Property Rights Foundation of America®

The Los Alamos Fire
Carol W. LaGrasse, from Positions on Property, Vol. 5 No. 1 (PRFA, July 2000)

This year's disastrous Los Alamos, New Mexico, fire occurred because the National Park Service pursued a series of irresponsible policies. The federal government had previously allowed preservation mentality to create an excess of hazardous fuel buildup, after conversion of National Forest land to the Bandelier National Monument. Fuel buildups in a National Monument cannot be continuously controlled with grazing or forestry; instead, controlled "Wildland Fire Management" is used.

The National Park Service started a controlled burn known as the Cerro Grande Prescribed Fire when weather conditions creating a very severe fire hazard were already foreseen. The agency failed to plan in advance for the complexity of the prescribed fire and to allow with adequate personnel and equipment for fire suppression. The National Park Service's official investigation report bears out these important mistakes.

One terse statement reads, "Contingency resources were not ordered and placed on standby prior to implementation of the prescribed fire."(1) One of the conclusions of the report is that, " is possible that if sufficient contingency resources had been at the burn site on May 5, these resources may have been able to contain the 'slop over' without the need to convert the prescribed burn to a wildfire. If that had occurred the prescribed fire would have progressed to the forest fuels where it is probable that the fire would have slowed or stopped completely. Thus, the fuels would not have been preheated and dried out and no ignition source would have existed to initiate the crown fire that resulted on May 7."(2)

Boundaries were not protected. The official report states, "There was no hand line along the boundary of adjacent landowner (Baca Ranch)." The report summarizes "Threats to the Boundary" with the three observations: "State of New Mexico and U. S. Forest Service did not have an agreement with Bandelier to allow prescribed fire on those properties"; "High probability of spot fires given that the prescription calls for flame lengths at 9 feet with consumption and torching of overstory trees"; and "Boundaries had continuous fuels requiring line construction to keep fire from crossing." (No line construction had been done.) Further on in the summary, the report states: "Fire spotting objective under one quarter mile is invalid due to lack of agreements with adjacent landowners."(3)

The National Park Service continued to fail to respond to the emergency when it became critical. Among the amazing admissions in the Park Service report were that, "No resources were identified to relieve current personnel assigned to the fire and the plan was unclear as to where the fire would be stopped"; "Costs were an issue...Cost preparation for the unit had not been completed"; and that "The complexity of the fire exceeded the management capability of the organization."(4)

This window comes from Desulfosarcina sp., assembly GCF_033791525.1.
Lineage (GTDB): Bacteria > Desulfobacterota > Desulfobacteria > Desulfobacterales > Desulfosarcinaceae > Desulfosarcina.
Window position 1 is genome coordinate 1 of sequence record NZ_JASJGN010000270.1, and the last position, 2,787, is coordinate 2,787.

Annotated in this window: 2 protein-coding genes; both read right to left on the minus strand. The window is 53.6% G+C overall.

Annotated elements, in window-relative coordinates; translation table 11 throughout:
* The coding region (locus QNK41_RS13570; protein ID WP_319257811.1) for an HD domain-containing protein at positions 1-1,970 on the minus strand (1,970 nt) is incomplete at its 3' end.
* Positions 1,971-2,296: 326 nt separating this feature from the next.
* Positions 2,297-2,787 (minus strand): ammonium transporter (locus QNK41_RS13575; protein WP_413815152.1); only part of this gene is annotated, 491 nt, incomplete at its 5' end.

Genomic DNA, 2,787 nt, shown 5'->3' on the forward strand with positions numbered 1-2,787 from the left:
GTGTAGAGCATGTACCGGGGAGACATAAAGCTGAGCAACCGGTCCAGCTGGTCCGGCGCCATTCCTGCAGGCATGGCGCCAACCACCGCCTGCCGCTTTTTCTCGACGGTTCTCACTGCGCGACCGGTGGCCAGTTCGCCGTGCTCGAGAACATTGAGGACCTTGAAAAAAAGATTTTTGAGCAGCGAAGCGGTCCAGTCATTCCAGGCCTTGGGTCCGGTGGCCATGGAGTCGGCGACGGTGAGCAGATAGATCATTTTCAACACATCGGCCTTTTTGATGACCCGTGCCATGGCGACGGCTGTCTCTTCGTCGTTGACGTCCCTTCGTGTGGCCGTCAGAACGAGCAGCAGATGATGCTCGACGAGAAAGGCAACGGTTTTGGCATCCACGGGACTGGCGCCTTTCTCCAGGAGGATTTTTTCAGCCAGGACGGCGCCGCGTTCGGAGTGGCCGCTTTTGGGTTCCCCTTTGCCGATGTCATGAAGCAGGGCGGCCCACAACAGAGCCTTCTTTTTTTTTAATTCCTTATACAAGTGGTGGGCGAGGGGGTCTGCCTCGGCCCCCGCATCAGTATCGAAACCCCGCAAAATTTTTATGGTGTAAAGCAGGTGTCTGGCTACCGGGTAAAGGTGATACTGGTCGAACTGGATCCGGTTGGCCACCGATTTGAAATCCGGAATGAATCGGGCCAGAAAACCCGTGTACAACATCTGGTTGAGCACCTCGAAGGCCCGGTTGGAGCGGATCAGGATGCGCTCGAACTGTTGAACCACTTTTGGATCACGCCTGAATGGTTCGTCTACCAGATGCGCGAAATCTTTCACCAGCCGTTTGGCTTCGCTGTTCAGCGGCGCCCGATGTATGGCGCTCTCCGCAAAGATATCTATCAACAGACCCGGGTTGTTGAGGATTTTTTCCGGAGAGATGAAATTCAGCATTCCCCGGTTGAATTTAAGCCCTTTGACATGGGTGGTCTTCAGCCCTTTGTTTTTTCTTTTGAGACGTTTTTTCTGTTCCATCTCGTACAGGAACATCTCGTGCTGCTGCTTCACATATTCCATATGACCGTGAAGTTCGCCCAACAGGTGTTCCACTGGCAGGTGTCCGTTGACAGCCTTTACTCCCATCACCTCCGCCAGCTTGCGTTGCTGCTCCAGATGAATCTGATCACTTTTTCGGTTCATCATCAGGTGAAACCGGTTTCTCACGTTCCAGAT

The Cerro Grande fire burned 80 square miles in northern New Mexico including parts of adjacent Santa Fe National Forest and private ranch land, destroyed 405 housing units houses in Los Alamos and the area,(5) and caused over $300 million damage to the Los Alamos nuclear weapons laboratory.(6)

A federal assessment said that 95 percent of two spotted owl territories in the Santa Fe National Forest will be lost because of the fire and drought conditions.(7)

Richard Frost of New Mexico State University testified in June before the U.S. House of Representatives:

"The total acreage to date for all wildfires on government lands in New Mexico this year is approximately 320,118 acres (or 500 square miles), and the season is just starting. This is not unique to New Mexico. The national assessment on catastrophic wildfire estimates as many as 39 million acres (or 60,938 square miles) of national forests in the interior remain at risk of uncontrollable, catastrophic wildfire."(8)

Mr. Frost pointed out that the fear that non-profit environmental groups may bring lawsuits on behalf of "endangered" species has compelled the Forest Service policy to halt logging and caused the buildup of fuel that imperils forests with catastrophic fires.

(1) National Park Service, Bandelier National Monument—Cerro Grande Prescribed Fire Investigation Report, May 18, 2000, downloaded 6/06/2000 5:55 p.m., "Findings and Recommendations," page 5 of 8
(2) Ibid., "Conclusion," page 1 of 2.
(3) Ibid., "Findings and Recommendations," pages 2 and 3 of 8
(4) Ibid., "Findings and Recommendations," page 2 of 8
(5) Janofsky, Michael, "Citing Poor Plan, U. S. Takes Blame in Los Alamos Fire," New York Times, May 19, 2000, p. A-1, and National Park Service investigation report.
(6) Washington Post, "Los Alamos lab fire damage exceeds $300 million," Las Cruces Sun-News, June 10, 2000, p. A-1
(7) Associated Press, "Cerro Grande fire destroys critical habitat for owl, fish," Las Cruces Sun-News, June 24, 2000, p. A-5.
(8) Frost, Richard, "Testimony provided on New Mexico's Forest Fire Situation for the U.S. House of Representatives National Resources Committee," June 3, 2000, p.2.

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